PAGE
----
Monday, December 19, 2011
I’m a former customer of the now defunct U.S. bookseller Borders and a past member of their Rewards Perks program. While I freely admit to moving a lot of my business to Amazon.com over the years, I was sorry to see Borders go.
Maybe it’s nostalgia, but every once in a while I like to walk into a book store, stroll the aisles, and leisurely look for a title or two I may have missed. Just like reading a physical book has a tactile advantage over an e-reader, I also think a physical store has a sensory advantage over a virtual storefront—which for me, unfortunately, ultimately gets trumped by the superior selection and lower prices of an Amazon.
But back to Border’s. When the pieces of the company were sold off, competitor Barnes & Nobel made an important purchase that went beyond the chain’s physical inventory—they bought Borders’ customer contact info and importantly, their purchase history, giving them the data they need to send out personally relevant communications.
The wooing has begun, as B & N is now attempting to turn me from a qualified prospect to a customer. They’ve sent me a few e-mails to date and while I think my scant recent personal history prevents them from sending truly relevant messages, I do appreciate their efforts.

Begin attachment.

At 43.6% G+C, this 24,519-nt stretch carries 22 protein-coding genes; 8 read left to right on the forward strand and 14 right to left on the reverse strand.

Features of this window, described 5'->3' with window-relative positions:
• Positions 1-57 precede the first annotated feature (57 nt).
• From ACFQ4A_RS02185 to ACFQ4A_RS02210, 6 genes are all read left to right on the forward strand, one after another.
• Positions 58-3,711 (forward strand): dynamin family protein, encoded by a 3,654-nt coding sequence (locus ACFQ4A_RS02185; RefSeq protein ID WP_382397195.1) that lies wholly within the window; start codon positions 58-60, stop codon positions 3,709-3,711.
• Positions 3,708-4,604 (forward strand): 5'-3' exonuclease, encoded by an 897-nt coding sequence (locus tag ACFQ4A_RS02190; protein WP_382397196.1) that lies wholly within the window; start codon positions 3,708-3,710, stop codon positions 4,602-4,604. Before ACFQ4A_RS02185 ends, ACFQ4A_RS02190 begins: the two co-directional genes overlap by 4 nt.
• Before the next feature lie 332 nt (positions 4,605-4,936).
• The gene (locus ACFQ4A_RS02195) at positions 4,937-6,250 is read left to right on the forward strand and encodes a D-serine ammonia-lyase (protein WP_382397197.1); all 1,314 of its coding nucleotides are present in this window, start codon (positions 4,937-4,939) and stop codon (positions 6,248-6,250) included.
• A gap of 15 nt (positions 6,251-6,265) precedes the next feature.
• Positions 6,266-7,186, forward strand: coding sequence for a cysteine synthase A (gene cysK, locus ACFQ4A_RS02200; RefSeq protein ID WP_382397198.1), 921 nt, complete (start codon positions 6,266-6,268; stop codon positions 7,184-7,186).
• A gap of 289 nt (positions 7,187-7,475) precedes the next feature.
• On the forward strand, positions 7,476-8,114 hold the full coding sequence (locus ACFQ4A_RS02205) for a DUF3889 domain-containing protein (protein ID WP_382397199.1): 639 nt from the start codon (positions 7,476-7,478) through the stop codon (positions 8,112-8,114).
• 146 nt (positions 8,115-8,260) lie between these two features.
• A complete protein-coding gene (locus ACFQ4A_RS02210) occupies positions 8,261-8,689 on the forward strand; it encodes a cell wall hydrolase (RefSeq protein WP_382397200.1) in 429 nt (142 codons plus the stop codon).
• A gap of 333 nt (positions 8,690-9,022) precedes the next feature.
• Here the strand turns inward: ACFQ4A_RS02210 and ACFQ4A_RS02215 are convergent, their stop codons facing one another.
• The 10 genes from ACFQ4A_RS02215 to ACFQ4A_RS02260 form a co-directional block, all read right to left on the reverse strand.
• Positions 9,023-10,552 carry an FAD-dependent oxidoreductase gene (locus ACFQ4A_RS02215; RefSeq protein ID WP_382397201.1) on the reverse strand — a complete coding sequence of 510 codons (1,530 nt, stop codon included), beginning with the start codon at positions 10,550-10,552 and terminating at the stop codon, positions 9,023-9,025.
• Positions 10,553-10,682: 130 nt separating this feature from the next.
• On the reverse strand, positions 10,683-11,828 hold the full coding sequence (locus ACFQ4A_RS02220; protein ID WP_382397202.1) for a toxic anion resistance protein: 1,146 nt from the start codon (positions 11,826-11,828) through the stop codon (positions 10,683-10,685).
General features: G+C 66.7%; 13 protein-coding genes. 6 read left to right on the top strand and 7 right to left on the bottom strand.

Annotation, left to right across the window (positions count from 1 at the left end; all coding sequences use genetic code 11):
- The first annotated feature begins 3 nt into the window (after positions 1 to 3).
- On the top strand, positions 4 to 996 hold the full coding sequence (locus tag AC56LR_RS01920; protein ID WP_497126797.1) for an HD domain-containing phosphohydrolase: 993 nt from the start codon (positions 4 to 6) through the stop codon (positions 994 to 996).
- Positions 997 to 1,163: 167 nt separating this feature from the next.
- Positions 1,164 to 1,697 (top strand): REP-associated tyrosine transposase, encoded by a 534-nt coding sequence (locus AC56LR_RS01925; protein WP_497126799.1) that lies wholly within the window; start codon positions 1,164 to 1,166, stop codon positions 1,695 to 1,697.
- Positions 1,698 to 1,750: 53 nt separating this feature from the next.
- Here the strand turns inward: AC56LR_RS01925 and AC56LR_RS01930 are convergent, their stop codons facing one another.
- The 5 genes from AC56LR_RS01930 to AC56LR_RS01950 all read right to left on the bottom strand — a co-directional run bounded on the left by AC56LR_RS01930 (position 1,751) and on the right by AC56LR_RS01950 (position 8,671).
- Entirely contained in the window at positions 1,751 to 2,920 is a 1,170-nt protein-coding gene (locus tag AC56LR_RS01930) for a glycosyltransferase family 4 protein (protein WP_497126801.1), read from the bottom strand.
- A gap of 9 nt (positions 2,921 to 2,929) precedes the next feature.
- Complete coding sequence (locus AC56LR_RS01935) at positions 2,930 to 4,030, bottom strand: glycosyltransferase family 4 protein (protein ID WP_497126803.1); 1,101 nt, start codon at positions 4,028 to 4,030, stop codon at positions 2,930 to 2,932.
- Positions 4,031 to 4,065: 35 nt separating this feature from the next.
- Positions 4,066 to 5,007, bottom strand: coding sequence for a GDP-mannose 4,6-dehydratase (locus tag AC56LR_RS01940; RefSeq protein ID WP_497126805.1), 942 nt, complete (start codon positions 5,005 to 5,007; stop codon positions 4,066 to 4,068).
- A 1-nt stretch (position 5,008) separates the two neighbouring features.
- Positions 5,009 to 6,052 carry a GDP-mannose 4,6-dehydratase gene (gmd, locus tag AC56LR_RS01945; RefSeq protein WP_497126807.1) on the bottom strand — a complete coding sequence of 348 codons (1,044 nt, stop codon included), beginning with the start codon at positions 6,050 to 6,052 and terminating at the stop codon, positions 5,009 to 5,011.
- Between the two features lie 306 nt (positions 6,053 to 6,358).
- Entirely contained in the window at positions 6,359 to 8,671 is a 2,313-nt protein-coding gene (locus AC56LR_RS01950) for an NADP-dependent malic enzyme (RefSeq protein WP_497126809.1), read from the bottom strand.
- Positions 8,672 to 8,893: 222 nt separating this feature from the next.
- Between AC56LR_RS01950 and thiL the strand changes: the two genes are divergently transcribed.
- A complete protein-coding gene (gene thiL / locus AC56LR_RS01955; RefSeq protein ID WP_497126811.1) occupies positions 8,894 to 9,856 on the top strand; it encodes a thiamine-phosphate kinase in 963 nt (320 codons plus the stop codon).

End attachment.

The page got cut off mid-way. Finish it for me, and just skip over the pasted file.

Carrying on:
From a communications perspective, I think they’ve made a smart progression from showing sympathy over the loss of Borders, to being transparent when revealing the use of my Borders’ customer data, to being justifiably “retail-y” as they seek my business. See the messaging sequence below:
October 1: Sympathy Over the Break-Up
Dear Borders Customer,
My name is William Lynch, CEO of Barnes & Noble, and I’m writing to you today on behalf of the entire B&N team to make you aware of important information regarding your Borders account. First of all let me say Barnes & Noble uniquely appreciates the importance bookstores play within local communities, and we’re very sorry your Borders store closed.
October 15: Honesty and Transparency
Dear Borders Customer,
As a reminder, on September 30, 2011 Barnes & Noble acquired the Borders customer list. The transferred personally identifiable information in the customer list includes customer e-mail addresses and purchase history. No credit card data was transferred. If you would like to opt out of having your customer data transferred, please go to www.bn.com/borders by November 2, 2011.
November 7: Asking me out on a first date.
Subject line: Let’s get to know each other, starting right now.
You’ll always be welcome here. Nothing says welcome like an extra 30% off your first purchase at Barnes & Noble.
November 26: Attempt at a second date.
Subject line: A convenient 40% off at the always convenient BN.com
Your nearest Barnes & Nobel is open 24/7—at BN.com. Take an Extra 40%off one item.
I think Barnes & Noble is in a tough spot and agree with many that they’ll be the next domino to fall in the radically changing book industry. That said, I do think they’re doing a good job trying to convert prized prospects—former Borders customers like me—to the B & N fold.
In fact, I recently used the 40% off coupon above to make my first purchase. Now the true test will be whether or not they can convert me into a regular customer.
This post is by writer/creative director Tom Rapsas who can be found here.